Why Me? (Part Two)

By David Geller   |   January 21, 2014

Why was I so fortunate to be born in America in the 20th century?  Why was I so lucky to be the child of two wonderful parents who not only gave me good genes but instilled in me the love of learning and the value of hard work?  Why was I blessed with natural abilities that helped me thrive in my professional career (but alas, prohibited a career as a shortstop)?  Why have I been so lucky to avoid a serious illness?

We often lament “Why me?” when faced with adversity. Yet, we rarely ask “Why me?” when we experience good fortune. Somehow, we feel as if we are entitled to all of these blessings.  We often fool ourselves into thinking that we are solely responsible for our success and good fortune.

But if we’re being honest, we know that is not true. We are only partially responsible for our success. We worked hard, made some good choices, and applied our natural talents to build a successful career. We have acted with integrity and caring to create satisfying relationships. We have done our best to be a good spouse, parent, child of aging parents and friend.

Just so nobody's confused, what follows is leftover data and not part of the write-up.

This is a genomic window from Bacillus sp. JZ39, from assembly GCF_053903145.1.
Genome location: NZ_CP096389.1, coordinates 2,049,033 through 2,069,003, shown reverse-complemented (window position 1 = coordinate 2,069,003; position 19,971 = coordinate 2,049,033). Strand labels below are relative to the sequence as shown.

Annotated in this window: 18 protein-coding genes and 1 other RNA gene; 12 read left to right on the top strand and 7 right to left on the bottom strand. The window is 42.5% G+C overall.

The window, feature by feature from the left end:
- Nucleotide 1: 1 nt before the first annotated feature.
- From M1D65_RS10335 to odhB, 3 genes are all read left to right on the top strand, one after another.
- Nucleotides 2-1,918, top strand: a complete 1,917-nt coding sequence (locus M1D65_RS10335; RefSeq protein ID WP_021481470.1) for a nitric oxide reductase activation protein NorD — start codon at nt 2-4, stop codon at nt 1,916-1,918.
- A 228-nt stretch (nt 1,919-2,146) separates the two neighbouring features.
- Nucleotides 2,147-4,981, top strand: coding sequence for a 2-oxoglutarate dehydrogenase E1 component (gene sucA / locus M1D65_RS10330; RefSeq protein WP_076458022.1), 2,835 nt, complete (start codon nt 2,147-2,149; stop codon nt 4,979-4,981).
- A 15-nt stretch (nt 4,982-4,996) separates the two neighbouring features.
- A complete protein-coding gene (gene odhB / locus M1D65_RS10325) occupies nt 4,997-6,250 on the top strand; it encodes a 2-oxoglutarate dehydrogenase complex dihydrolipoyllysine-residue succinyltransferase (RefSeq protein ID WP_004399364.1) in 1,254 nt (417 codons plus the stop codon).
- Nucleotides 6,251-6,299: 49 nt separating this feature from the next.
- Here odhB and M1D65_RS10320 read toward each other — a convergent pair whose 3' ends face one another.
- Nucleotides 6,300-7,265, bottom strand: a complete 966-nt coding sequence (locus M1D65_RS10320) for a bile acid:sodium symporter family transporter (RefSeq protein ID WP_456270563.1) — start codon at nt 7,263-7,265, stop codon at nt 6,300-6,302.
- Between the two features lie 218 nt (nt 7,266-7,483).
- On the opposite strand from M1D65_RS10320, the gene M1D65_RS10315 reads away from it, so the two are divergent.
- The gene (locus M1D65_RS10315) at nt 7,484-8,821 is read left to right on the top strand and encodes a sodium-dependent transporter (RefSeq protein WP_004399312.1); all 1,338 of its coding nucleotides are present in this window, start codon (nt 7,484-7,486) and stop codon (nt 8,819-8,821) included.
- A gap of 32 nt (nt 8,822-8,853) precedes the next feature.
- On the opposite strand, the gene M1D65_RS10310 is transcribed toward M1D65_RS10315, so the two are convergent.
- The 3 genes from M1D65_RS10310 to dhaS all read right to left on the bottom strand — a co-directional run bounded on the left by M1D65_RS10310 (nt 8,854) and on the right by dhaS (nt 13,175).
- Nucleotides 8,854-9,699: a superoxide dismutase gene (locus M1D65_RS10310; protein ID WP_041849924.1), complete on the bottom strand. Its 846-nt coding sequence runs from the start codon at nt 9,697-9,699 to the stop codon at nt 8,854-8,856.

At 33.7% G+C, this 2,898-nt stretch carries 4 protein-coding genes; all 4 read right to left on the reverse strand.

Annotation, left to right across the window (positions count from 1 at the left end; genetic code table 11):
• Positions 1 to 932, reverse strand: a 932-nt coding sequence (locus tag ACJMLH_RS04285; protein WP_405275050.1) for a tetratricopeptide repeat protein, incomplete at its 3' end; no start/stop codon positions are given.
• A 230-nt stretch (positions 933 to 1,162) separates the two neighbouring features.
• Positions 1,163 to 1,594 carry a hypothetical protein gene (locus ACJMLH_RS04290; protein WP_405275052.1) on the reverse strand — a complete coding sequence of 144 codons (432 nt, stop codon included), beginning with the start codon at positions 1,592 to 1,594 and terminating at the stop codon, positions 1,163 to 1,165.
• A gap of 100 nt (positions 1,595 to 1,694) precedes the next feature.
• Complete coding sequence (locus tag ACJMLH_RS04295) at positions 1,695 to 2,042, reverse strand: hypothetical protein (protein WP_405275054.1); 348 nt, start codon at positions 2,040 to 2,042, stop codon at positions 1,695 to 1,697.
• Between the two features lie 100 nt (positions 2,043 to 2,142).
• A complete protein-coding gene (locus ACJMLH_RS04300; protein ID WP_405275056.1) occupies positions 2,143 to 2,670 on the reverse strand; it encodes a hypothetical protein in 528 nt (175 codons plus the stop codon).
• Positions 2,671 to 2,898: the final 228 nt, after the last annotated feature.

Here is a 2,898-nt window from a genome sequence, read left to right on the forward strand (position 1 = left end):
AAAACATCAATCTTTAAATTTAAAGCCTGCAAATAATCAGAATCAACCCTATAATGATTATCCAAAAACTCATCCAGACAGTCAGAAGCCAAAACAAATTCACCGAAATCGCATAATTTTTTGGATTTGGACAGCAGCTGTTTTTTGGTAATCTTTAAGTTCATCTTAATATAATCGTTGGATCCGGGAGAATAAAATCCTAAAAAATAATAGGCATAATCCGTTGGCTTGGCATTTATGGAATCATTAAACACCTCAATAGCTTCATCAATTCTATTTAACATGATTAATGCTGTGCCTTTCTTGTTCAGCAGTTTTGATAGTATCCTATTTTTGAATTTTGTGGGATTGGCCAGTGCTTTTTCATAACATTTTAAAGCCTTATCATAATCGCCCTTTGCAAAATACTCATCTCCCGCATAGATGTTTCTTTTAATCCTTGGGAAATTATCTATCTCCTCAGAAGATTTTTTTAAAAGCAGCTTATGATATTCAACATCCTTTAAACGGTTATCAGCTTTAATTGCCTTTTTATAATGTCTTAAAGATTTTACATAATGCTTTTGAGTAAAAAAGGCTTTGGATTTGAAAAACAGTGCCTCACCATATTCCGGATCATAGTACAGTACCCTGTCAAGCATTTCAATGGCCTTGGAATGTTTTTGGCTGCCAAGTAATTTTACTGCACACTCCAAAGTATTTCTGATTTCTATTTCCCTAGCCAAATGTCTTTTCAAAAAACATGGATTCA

We certainly deserve some of the credit – just not all of it.  Because we have also been extraordinarily lucky.

Take a moment and think of five blessings in your life that are just good luck.  Can you feel a sense of gratitude arising within you for your good fortune? As that sense of gratitude builds, perhaps you also feel compassion for all those folks who have not been so fortunate or who have not had the same opportunities.

This exercise might increase your compassion for others, but chances are it will do even more for you personally because it is virtually impossible to be happy without developing a sense of gratitude and compassion.

So, the next time you feel the world is beating you down, take a moment to ask “Why me?” and think about all your blessings.

About the Author

CEO David Geller co-founded the firm in 1991 and led the creation of Behavioral Wealth Management. Recognized on numerous prestigious "top financial advisor" lists, David is an in-demand speaker for professional groups and JOYN workshops. His writings have appeared in The New York Times, The Wall Street Journal and The Huffington Post.

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